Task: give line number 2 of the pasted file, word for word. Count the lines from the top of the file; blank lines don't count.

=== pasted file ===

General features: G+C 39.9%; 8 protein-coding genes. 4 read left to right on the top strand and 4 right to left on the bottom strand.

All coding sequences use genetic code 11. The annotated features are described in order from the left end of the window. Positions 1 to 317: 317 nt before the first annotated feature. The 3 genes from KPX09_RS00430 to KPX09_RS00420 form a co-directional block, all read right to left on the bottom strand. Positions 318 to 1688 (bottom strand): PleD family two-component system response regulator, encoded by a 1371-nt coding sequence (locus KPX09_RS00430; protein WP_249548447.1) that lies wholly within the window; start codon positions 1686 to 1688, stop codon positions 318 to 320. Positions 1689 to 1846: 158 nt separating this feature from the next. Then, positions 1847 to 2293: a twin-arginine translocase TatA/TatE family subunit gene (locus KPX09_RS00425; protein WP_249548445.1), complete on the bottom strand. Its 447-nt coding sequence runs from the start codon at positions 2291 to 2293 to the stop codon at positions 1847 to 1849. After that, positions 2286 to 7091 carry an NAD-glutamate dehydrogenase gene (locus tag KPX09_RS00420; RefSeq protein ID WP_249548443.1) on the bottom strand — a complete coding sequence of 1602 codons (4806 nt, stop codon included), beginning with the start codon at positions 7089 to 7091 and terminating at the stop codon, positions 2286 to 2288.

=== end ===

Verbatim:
All coding sequences use genetic code 11. The annotated features are described in order from the left end of the window. Positions 1 to 317: 317 nt before the first annotated feature. The 3 genes from KPX09_RS00430 to KPX09_RS00420 form a co-directional block, all read right to left on the bottom strand. Positions 318 to 1688 (bottom strand): PleD family two-component system response regulator, encoded by a 1371-nt coding sequence (locus KPX09_RS00430; protein WP_249548447.1) that lies wholly within the window; start codon positions 1686 to 1688, stop codon positions 318 to 320. Positions 1689 to 1846: 158 nt separating this feature from the next. Then, positions 1847 to 2293: a twin-arginine translocase TatA/TatE family subunit gene (locus KPX09_RS00425; protein WP_249548445.1), complete on the bottom strand. Its 447-nt coding sequence runs from the start codon at positions 2291 to 2293 to the stop codon at positions 1847 to 1849. After that, positions 2286 to 7091 carry an NAD-glutamate dehydrogenase gene (locus tag KPX09_RS00420; RefSeq protein ID WP_249548443.1) on the bottom strand — a complete coding sequence of 1602 codons (4806 nt, stop codon included), beginning with the start codon at positions 7089 to 7091 and terminating at the stop codon, positions 2286 to 2288.